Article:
Common Digestive Problems: What does it mean?
Understanding our bathroom habits isn’t typically something we learn growing up. However, we can see the biggest changes in common digestive problems by understanding our signs and symptoms.
In learning what our bowel movements mean, we can make informed decisions about when it is time to seek out help. There are times when we should be allowed to take action in our own hands, but the important thing is making sure that decision is an informed one and we also know when it is time to get help.
Every day, we eat a large variety of foods which contain nutrients, anti nutrients, enzymes, and sometimes chemicals. We also consume protein, fat, carbs, phytonutrients, vitamins and minerals. Food is not just what it appears to be from our 5 senses. In fact, it is almost like we have a 6th sense for what we need, and our choices can have very biological reasons. Some cravings tell a better story about what your body needs than it does of your strength and will power.
Many of the following common digestive problems and their causes can also present as nutrient deficiencies or toxicities. Because there are many possibilities of nutrient deficiencies related to each symptom, it is hard to describe how each plays their role.
Some of the more common nutrient depletions or toxicities that result in GI symptoms are: antioxidant, fiber, magnesium, calcium, potassium, zinc, b vitamins (B3, B5, B12, folate, choline), chloride, copper, iodine, vitamin E, vitamin A, vitamin K. In addition to these nutrients being potential causes from either a depletion and/or toxicity level, many of them depend on other nutrients for their proper absorption. Sometimes our nutrient status might not be low or high of any of these, but rather of another nutrient that is required for the use and function of these nutrients.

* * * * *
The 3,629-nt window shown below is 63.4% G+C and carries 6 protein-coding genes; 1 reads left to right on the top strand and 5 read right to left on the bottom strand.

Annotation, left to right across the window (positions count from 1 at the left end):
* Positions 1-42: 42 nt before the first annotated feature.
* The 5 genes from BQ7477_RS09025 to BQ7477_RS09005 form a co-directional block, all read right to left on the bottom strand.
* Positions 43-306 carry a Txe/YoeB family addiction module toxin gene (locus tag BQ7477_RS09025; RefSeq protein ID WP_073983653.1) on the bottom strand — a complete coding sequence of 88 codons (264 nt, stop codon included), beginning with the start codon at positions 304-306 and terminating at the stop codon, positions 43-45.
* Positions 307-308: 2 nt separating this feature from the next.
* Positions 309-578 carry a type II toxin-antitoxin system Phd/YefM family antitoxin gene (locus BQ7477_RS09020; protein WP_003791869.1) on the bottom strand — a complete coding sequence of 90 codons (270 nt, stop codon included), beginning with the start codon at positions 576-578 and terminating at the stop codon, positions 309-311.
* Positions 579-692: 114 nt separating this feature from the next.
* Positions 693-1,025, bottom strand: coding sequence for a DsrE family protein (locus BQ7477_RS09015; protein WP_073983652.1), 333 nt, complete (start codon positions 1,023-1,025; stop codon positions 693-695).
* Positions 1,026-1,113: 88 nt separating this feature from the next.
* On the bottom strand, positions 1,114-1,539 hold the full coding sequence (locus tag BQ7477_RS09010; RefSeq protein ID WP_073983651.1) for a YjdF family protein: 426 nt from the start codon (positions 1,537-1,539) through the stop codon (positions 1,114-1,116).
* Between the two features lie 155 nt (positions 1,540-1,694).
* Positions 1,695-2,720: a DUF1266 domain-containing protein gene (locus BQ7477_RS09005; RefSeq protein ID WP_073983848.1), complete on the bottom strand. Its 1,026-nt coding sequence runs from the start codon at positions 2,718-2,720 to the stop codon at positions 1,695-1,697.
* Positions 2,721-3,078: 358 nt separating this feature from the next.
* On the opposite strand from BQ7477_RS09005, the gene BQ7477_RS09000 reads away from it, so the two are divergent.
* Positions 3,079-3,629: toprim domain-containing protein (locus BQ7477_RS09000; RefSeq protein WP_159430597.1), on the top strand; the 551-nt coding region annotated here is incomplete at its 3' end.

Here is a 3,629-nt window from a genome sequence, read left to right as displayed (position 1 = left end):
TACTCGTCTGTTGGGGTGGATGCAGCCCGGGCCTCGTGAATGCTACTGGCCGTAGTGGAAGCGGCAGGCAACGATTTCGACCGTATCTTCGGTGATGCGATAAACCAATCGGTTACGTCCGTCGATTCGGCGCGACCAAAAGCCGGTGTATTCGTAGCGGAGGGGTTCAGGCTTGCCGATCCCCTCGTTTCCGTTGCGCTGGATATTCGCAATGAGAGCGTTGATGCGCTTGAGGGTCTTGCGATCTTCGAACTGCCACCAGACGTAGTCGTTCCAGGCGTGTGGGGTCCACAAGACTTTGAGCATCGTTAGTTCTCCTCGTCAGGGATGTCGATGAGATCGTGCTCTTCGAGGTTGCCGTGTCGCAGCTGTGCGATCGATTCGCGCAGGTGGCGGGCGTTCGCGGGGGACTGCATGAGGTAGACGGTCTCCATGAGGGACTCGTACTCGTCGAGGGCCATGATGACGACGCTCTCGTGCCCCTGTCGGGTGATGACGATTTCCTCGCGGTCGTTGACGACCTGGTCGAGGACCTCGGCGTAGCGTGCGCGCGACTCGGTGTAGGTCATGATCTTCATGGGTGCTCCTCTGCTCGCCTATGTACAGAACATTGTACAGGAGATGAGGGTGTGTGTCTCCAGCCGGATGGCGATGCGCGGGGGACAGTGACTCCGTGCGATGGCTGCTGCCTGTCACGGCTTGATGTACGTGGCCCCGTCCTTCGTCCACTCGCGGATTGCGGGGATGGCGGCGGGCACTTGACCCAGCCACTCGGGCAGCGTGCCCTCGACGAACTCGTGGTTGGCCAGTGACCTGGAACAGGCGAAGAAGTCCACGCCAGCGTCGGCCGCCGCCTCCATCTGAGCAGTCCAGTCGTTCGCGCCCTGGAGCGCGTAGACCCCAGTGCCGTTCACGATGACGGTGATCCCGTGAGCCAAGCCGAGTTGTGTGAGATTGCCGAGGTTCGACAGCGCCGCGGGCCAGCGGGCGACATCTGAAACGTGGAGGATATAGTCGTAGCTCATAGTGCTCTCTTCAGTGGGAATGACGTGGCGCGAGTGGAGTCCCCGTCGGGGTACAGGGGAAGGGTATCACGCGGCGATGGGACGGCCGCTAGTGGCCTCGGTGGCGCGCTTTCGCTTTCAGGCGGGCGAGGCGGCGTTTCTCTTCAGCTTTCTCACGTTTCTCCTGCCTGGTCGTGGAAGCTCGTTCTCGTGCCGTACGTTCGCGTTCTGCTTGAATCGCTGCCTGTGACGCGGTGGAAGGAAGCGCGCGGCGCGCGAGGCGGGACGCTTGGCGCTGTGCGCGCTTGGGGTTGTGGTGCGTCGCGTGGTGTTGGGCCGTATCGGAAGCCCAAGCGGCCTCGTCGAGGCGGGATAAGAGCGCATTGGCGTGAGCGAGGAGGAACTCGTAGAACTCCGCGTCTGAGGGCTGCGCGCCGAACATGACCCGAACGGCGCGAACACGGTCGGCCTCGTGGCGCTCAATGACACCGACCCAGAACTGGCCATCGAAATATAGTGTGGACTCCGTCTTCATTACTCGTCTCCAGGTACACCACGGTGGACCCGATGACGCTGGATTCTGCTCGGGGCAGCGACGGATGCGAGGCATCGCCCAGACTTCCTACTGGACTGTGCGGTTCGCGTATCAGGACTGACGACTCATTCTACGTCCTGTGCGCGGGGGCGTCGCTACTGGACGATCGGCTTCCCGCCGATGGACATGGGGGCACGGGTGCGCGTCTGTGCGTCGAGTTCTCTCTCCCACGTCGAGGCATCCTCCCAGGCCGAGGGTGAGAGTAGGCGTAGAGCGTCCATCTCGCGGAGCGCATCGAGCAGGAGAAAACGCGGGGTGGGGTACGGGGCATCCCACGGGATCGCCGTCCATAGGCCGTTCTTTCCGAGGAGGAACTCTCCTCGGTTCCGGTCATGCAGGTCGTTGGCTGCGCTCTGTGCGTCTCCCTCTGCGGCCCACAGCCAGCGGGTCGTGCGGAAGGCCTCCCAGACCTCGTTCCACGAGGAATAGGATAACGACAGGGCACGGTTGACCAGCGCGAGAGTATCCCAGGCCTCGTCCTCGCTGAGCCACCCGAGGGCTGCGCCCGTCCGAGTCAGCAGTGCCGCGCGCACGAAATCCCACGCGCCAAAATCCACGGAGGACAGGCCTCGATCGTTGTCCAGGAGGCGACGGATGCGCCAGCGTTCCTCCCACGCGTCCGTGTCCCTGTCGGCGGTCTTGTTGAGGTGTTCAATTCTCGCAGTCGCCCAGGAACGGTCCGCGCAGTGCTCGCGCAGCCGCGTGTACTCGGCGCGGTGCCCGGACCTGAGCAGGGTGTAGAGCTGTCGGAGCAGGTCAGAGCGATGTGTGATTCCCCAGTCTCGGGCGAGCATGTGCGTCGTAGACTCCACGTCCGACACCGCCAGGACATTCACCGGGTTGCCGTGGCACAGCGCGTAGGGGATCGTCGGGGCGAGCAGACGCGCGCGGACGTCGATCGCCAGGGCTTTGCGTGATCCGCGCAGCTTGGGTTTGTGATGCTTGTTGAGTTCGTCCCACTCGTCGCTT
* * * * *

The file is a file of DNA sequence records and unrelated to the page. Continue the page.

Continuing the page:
Here are some of the basics, top signs & symptoms, and what to consider:
Common Digestive Problems: Color
Ideal color to see in your stool is a medium brown. Very often we are not observant or checking in with our digestive health by taking a quick glance before flushing the toilet. While it isn’t exactly polite or a glamorous conversation to bring up, it doesn’t mean that it isn’t important to check. There are a variety of other colors that we can notice in our stool, and some of them might be really important to pay attention to. Some of the variations we see are:
Usually an indication of liver and/or gallbladder inflammation. It could mean that bile excreted by the gallbladder is either not effective or is being dumped into the digestive tract. Ideally, we want a deliberate stream of bile according to our diet and when we eat.
Usually an indication that bile is not entering into the digestive tract. This can be potentially dangerous for your liver and gallbladder. This is a potential sign for gallstones or liver dysfunction.
If you notice a darker color than usual, this is typically indicative of an upper GI bleed. Blood entering into the GI tract will begin to clot as it moves through, making it a darker color. There are a multitude of reasons behind this from polyps, cancer, medication, NSAIDS, diet, or food intolerance/allergies.
If you notice a reddish color, this can be caused by eating the very pigmented beets or, more commonly, lower GI bleeds. There are a multitude of reasons behind this from polyps, cancer, medication, NSAIDS, diet, or food intolerance/allergies.
If your stool appears different in color, especially if it becomes a consistent occurrence, you will want to seek out help from a well rated gastroenterologist.